Scientific studies between the two world wars authoritatively worked to establish Negro as a separate category of physique that habitually existed outside national and ethnic classifications. But the construction of the black athlete, obviously, was not left entirely to those in the laboratory. Rather, organic political discourse actively positioned the athlete in wide-ranging civil rights efforts that accompanied the close of World War II, creating the important social and cultural transformation of a “Negro” athlete into a decidedly “black” one. Individual victories over Jim Crow in the early postwar period—what historian Brenda Plummer has called “the age of ‘Negro...

  9. CHAPTER 4 The Power of Protest and Boycott: The New York Athletic Club and the Question of the South African Springboks
    (pp. 131-184)

    American media focused a lot of attention on the spectacles of the Mexican student uprisings, particularly when the furor regarding the Olympic Project for Human Rights began to subside. Most observers felt confident that African American athletes would fall into line and the U.S. team would compete as a single, cohesive entity. Indeed, Stan Wright, the only African American member of the U.S. Olympic coaching staff, commented, “As far as we’re concerned, the boycott issue is dead. We’re here to win medals.”¹

    What Wright did not count on, however, was the possible alliances that could be built, conjecturally if not...

  10. CHAPTER 5 Tribulations and the Trials: Black Consciousness and the Collective Body
    (pp. 185-232)

    As Bob Beamon waited for the long jump to be called at the New York Athletic Club meet, his coach, Wayne Vandenburg, who had suspended team members for political activity in the past, reminded him that he did not have to participate, saying, “It’s your decision, it’s anindividualdecision.”¹ Vandenburg failed to recognize how Beamon’s decision to take part in the meet had consequences that extended beyond his own immediate future. Increasingly, the collective force generated by the OPHR ensured that such choices impacted everyone connected, voluntarily or not, to the designation “black athlete.”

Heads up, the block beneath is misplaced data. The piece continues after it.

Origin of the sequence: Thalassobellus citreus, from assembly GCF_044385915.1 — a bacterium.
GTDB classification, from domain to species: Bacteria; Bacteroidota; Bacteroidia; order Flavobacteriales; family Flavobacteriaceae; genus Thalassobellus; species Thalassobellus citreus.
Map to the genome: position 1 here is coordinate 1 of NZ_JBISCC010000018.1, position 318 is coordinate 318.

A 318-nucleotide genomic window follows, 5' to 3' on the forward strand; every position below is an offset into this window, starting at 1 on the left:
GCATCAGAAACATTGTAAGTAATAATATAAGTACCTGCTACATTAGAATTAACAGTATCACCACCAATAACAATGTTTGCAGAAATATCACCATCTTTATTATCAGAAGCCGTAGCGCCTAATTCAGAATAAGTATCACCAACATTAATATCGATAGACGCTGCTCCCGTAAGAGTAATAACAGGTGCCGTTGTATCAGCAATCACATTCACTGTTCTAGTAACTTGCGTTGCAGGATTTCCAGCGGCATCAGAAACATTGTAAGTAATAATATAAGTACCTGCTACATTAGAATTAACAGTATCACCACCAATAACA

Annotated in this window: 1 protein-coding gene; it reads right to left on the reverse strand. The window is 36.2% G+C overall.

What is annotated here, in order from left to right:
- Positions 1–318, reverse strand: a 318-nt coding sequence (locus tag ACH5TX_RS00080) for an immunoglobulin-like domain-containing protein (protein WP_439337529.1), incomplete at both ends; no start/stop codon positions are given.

Both the NYAC and the...

  11. CHAPTER 6 “That’s My Flag”
    (pp. 233-290)

    When the U.S. Olympic track team, seventy-seven members strong, arrived in Mexico, it faced many questions from the international press regarding the political role of the self-proclaimed black athletes on the team. As reporters descended upon the athletes with questions about political militancy, the Americans sang the national anthem in the Plaza de las Banderas in the Olympic Village while Ambassador Fulton Freeman and USOC president Douglas Roby raised the American flag. Although U.S. track coach Payton Jordan assured reporters that there would be “no trouble whatever” and assistant coach Stan Wright insisted “there will be no demonstrations,” the words...

  12. CHAPTER 7 Whose Broad Stripes and Bright Stars?
    (pp. 291-348)

    The many classifications of the black power protest suggested that its legacy would not end in Mexico City. OneEbonyreader’s lament for the failed boycott, for example, saw the action of Smith and Carlos as a call to arms and pledged that “black people of these United States shouldn’t participate in the Olympics, shouldn’t be forced to pay income taxes, and shouldn’t be drafted to fight these racist wars until they are accepted as first class citizens.”¹ In Los Angeles, such propositions had an immediate effect. The city had drafted a substantial and welcomed bid to the IOC to...

  13. Notes
    (pp. 349-424)
  14. Index
    (pp. 425-438)
  15. Back Matter
    (pp. 439-439)